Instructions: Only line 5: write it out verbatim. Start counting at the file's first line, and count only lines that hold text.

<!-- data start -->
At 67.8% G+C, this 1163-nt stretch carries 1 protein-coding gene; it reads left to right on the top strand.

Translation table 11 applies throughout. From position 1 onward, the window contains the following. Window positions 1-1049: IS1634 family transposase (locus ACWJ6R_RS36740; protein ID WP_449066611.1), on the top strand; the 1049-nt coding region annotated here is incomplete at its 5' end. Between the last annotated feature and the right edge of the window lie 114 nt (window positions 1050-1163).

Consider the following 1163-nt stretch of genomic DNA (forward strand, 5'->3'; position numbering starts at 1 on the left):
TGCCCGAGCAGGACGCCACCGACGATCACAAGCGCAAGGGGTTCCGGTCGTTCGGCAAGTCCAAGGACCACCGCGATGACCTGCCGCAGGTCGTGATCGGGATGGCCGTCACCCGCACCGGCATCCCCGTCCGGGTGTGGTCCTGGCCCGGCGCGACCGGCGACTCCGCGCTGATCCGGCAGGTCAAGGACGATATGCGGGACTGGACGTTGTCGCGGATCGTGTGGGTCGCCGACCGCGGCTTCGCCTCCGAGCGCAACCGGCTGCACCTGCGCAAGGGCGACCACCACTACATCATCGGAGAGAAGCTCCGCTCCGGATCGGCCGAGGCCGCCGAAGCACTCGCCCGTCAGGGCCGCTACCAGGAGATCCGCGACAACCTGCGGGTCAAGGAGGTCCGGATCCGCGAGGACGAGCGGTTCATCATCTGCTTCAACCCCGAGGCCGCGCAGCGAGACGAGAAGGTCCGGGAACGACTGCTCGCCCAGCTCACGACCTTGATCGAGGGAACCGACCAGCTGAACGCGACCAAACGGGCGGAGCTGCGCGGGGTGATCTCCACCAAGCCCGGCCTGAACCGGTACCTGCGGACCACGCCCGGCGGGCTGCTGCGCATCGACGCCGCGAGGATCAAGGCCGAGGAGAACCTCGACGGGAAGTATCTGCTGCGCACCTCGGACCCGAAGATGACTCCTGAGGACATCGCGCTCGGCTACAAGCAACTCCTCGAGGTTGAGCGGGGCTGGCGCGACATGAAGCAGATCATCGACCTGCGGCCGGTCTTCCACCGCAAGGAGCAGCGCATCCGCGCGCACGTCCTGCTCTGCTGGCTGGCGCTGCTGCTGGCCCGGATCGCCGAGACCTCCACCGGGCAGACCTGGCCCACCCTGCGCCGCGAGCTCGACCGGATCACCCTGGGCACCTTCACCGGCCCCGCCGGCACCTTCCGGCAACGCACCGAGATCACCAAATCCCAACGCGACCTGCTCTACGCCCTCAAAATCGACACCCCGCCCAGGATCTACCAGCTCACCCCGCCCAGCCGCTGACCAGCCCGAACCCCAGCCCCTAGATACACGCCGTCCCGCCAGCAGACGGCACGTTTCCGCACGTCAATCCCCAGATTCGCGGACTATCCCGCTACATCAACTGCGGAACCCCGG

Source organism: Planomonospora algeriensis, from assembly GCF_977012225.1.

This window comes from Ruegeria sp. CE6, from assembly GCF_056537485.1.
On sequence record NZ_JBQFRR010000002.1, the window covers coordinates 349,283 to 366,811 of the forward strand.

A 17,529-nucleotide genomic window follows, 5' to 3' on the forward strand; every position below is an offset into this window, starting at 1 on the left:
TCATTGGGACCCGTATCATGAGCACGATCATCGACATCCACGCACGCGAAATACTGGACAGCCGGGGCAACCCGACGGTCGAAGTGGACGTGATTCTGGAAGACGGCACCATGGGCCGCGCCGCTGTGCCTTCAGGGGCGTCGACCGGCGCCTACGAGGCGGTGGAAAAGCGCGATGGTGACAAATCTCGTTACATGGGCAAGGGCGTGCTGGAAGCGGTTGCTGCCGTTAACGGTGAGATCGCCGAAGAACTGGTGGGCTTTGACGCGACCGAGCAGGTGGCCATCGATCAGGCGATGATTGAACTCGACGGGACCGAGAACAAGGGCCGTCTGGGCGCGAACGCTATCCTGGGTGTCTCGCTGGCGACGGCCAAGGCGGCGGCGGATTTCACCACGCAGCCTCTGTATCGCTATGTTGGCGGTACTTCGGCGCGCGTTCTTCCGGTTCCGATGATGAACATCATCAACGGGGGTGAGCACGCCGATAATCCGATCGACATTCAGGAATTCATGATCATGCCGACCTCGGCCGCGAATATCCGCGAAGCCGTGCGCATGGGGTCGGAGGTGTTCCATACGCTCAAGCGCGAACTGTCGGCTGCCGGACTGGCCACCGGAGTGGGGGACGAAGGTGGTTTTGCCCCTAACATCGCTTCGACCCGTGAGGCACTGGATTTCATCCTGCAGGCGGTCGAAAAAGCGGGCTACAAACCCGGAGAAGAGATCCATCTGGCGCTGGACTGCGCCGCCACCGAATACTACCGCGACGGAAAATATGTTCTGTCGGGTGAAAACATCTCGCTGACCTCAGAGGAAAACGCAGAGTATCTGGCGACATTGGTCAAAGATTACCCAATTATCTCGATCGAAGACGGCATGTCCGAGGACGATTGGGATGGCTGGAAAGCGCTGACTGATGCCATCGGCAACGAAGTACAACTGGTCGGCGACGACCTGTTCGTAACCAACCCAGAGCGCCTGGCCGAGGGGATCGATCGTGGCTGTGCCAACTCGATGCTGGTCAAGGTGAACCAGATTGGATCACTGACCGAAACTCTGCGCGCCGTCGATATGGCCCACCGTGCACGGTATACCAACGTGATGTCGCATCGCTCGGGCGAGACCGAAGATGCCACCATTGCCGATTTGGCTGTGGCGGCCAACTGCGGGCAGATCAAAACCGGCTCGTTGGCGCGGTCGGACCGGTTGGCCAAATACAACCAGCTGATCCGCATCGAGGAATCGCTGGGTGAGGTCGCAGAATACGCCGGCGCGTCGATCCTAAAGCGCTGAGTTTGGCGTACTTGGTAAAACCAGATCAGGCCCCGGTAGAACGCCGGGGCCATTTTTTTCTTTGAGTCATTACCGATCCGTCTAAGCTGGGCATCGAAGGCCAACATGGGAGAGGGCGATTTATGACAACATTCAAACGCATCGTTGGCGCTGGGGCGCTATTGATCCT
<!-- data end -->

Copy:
Source organism: Planomonospora algeriensis, from assembly GCF_977012225.1.